A few weeks ago we wrote about how established startups like Brex and Eaze are using outdoor advertising to get attention from consumers who are overly saturated with online advertisements.
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Now, let’s look at the other side of that story.
The startups we talked to, including Brex, Eaze, and Snowflake, said that they think consumers are tired of Facebook and Instagram advertisements. Especially because you can scroll past them. So every company, these days, is looking for new ways to differentiate themselves
Therein lies the challenge: Bay Area companies must majorly rely on one key player within San Francisco, Clear Channel, if they want to use billboards. That’s a lot of power for one corporation. For a company like cannabis-delivery company Eaze, which relies on outdoor advertising as a necessary legal way for promotion, it’s the only option.
And where there is a challenge, there are often startups looking to step in. We decided to take a look at several companies helping outdoor advertising become more accessible.
Utah-based Blip helps companies “buy as much or as little digital billboard advertising space as you want.” Customers can buy space on a billboard in terms of “blips” which the company defines as anywhere from 7.5 to 10 seconds on a rotating billboard, according to the website. For $20 a day, advertisers can get 527 “blips.” For $100 a day, they can get 2633 “blips.”
Los Angeles-based Boxi is an innovative, tech-infused truck advertising company. It puts advertisements on delivery box trucks for drivers that are independent contractors for delivery services like Amazon. Paying customers can have their advertising campaigns on the road in as little as 15 days, according to the company.
On average, drivers make $3,000 to $5,000 a year on a single truck, according to the company. Founder Neal Pecchenino said Boxi has had drivers with multiple vehicles make upwards of $30,000 in a year.
He added that Boxi earned $1.1 million in revenue in its first year, and is on track to double in its second.
We’ve written about Firefly before when it raised a $30 million Series A. The company pays ride-hailing drivers up to $300 a month to sport digital ads atop their cars. The San Francisco company recently expanded operations to New York. Most recently, Firefly CEO Kaan Gunay told me the company is working on a way to partner with sustainability groups. Imagine pollution sensors built into the company’s display, measuring carbon dioxide levels on a street-by-street level.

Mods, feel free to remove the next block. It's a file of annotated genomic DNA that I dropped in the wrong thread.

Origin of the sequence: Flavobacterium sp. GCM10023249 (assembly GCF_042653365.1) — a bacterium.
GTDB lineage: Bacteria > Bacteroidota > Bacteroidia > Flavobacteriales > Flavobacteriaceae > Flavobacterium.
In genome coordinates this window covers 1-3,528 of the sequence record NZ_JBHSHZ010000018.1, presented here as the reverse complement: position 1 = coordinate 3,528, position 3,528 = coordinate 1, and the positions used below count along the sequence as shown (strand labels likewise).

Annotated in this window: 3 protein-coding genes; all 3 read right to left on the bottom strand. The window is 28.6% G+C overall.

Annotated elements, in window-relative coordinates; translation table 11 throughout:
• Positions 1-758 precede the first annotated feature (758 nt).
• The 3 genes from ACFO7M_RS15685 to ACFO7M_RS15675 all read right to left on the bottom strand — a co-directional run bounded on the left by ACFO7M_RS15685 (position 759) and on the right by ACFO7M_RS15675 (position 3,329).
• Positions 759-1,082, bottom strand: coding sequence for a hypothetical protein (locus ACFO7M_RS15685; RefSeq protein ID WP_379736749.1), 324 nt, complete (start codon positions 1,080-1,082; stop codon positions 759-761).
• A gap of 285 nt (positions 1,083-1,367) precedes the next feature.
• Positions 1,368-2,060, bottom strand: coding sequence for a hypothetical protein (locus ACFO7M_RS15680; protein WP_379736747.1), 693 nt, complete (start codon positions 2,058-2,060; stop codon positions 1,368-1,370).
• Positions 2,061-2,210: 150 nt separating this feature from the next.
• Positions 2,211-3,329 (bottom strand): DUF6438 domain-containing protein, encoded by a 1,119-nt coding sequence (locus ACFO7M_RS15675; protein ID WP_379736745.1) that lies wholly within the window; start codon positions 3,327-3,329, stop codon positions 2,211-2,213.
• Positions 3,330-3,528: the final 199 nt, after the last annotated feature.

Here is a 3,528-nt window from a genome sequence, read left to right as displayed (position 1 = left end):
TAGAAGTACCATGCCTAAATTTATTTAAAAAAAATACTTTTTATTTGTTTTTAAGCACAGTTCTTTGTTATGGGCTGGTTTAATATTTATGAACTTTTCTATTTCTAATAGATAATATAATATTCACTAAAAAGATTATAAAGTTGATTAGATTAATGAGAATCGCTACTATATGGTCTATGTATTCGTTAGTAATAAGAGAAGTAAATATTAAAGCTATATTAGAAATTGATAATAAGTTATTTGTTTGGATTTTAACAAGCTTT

“We’re prototyping partnerships to work with the state to detect where to go during California wildfires (to allocate resources),” he said.
San Diego-based Wrapify works with ride-sharing drivers to display ads on their rides. Unlike Firefly, it doesn’t just work with ride-hailing drivers. It works with normal drivers who have cars and want extra money. It has raised just shy of $10 million to-date.
Essentially drivers sign up with an app, get their car wrapped for free, and then get paid per mile based on a variety of factors, including distance and density during their travels.
The process can net drivers between $264 to $452 a month, according to the company website. Wrapify has 200,000 drivers nationwide. While the company would not offer specifics on revenue, CEO James Heller said they are looking to break $10 million in projected revenue in the next 12 months, so we can reasonably assume that the company is growing.
With traditional advertising “you get to a point where you start overspending, and you’re not driving the needle,” Heller said. While he looks forward to a day when there are too many Wrapify cars on the road, presently their rarity helps them stand out – and helps advertisements shine, he said.
“Most of the money that comes to Wrapify is not being pulled away from other traditional out-of-home markets,” he said. “It’s being pulled away from platforms like Google and Facebook.”
When I caught up with Elizabeth Ashford, head of communications from Eaze, she explained how the company’s decision to use billboards is “less about making a choice to focus on traditional advertising, but more a necessity of utilizing what is available in the industry.”
She said the fact that Apple doesn’t support cannabis applications on its devices hurts Eaze’s marketing efforts. Although billboard advertising has helped Eaze reach consumers, Clear Channel retains full jurisdiction on where to place its billboards.
While Eaze is just one example of an addressable market for the aforementioned startups, to me, it’s an example that isn’t going away any time soon — out of necessity.
Illustration: Li-Anne Dias.
Editor’s note: A previous version of this article said that Wrapify’s headquarters were in San Francisco. It is based in San Diego. An update has been made to reflect this change.
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